My friend Mickey Kaus has a rejoinder to my latest column, in which I suggest that the emphasis on cost-cutting--while most likely a strategic mistake--was nevertheless easy to understand in retrospect. Among other things, he suggests, some people did predict this. Like, for example, Mickey. Well, he's absolutely right about that. He was a critic of this argument as far back as April: Isn't it an epic mistake to try to sell Democratic health care reform on this basis?
Given the American appetite for rankings as well as hometown pride, it’s not surprising that our media is awash with lists of the most desirable communities. This month’s entry came from Money Magazine, with its annual list of “100 Best Places to Live in America.” As part of the effort, “America’s best small towns,” were chosen with special focus placed on communities of moderate size (populations between 8,500 and 50,000), desirable location (within 60 miles of a major airport) and a modicum of diversity. As the magazine tantalizingly described, “Yes, local economies still exist. These small
The UK's top financial regulator, Adair Turner, has suggested a tax on all financial transactions around the world. The purpose of this tax, he argues, would be to prevent the return of "business as usual" for the banking sector: "If you want to stop excessive pay in a swollen financial sector you have to reduce the size of that sector or apply special taxes to its pre-remuneration profit." Transaction taxes -- better known as Tobin taxes after Yale economist James Tobin -- have been proposed and implemented in the past to discourage speculative short-term trades and reduce market volatility.
Bernanke feels your pain: the chairman falls prey to identity theft. Fed may not spend all $1.25 trillion set aside for mortgage securities. Society won't necessarily benefit from a post-finance job market. An argument against the banning of flash-trades? Another defense of the Taylor Rule by its creator. Has the placebo effect become more powerful?
What's the relationship between markets and morality? The standard assumption is that markets have little impact on the moral character of people who operate within them. But it doesn't look like that's necessarily the case. Patrick Francois and Tanguy van Ypersele studied what happened to people's level of "trust in others" in states that deregulated their financial sectors in ways that increased competition. Trust can be considered a moral attribute, and given what's happened in the subprime market, you'd think that deregulation might lead to a drop in trust.
With the near-simultaneous release this morning of CBO's updated Budget and Economic Outlook and OMB's Mid-Session Review, we have the most detailed economic analyses and forecasts we are likely to see for the rest of the year. If the consensus these documents represent is in the ballpark, the country and the Obama administration are in for a rough ride.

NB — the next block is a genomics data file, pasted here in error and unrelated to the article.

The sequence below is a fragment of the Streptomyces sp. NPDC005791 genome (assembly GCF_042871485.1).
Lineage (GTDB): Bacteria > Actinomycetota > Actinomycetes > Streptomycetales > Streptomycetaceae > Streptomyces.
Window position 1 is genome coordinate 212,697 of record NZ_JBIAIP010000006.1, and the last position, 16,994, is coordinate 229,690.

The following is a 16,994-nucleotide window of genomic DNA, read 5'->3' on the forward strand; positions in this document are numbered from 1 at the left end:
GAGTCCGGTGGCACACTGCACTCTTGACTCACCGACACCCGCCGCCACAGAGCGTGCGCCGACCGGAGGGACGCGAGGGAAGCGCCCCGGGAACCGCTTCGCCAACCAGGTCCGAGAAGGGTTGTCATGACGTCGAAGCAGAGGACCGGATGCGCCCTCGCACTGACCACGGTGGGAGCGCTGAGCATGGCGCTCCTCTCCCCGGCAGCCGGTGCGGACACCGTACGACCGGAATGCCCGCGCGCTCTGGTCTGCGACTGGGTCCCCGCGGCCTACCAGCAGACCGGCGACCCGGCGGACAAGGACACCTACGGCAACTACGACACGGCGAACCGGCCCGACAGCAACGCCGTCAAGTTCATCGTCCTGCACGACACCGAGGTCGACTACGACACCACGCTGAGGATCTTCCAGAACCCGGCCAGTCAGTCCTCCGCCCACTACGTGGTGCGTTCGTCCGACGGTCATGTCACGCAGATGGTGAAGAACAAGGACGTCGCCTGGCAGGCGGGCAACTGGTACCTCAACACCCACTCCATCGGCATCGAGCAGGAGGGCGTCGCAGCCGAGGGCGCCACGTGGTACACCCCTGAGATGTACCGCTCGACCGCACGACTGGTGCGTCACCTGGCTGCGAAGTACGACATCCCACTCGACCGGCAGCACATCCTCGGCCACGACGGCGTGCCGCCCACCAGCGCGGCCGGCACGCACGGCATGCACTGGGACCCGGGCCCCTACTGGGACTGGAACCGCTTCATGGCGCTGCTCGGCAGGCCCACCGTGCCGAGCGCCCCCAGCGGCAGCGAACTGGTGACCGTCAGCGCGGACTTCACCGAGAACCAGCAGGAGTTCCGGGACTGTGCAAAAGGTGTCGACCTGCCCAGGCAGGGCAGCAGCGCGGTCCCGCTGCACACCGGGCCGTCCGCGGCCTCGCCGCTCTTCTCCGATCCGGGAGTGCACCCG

California is auctioning items on eBay to raise funds. What Bernanke's reappoinment means for Larry Summers. Cowen, Thoma, DeLong, Reinhart, and Galbraith on Bernanke's future. Why the health insurance market isn't competitive right now. Expats from the UK are heading home.
The New Republic is holding a Washington conference called "Inflection Point: Washington & Wall Street in the New Financial System." It will be held on Monday, September 14, a year to the date after Lehman Brothers collapsed--that is, a year to the date after the markets really collapsed, instead of the gradual fall they'd been experiencing in the months before. The big players will be at this event--players from the executive branch, both houses of Congress, and from the banks and other counting houses of our time. Of course, Barney Frank will also be there arguing his sensible program f
So what should we make of today’s other economic announcement--that the 10-year deficit projection has climbed to $9 trillion from just over $7 trillion earlier this year? Short answer: Not too much. As the OMB fact-sheet accompanying the release points out, the reason for the bulk of the $2 trillion increase is that the recession was deeper than expected, which led to far greater spending on “automatic stabilizers” like unemployment insurance and lower tax bills.
Thanks to the positive effects of higher education on pay, the competition for entrance into the top colleges has increased sharply over the past three decades--particularly in the Northeast and California. But over the same period, the number of slots available at these schools has stayed largely unchanged, leading to a situation where demand far outstrips supply. In response, high school students and their parents have devoted a greater share of their resources to improving their relative standing. The evidence: Average scores on college entrance exams have gone up.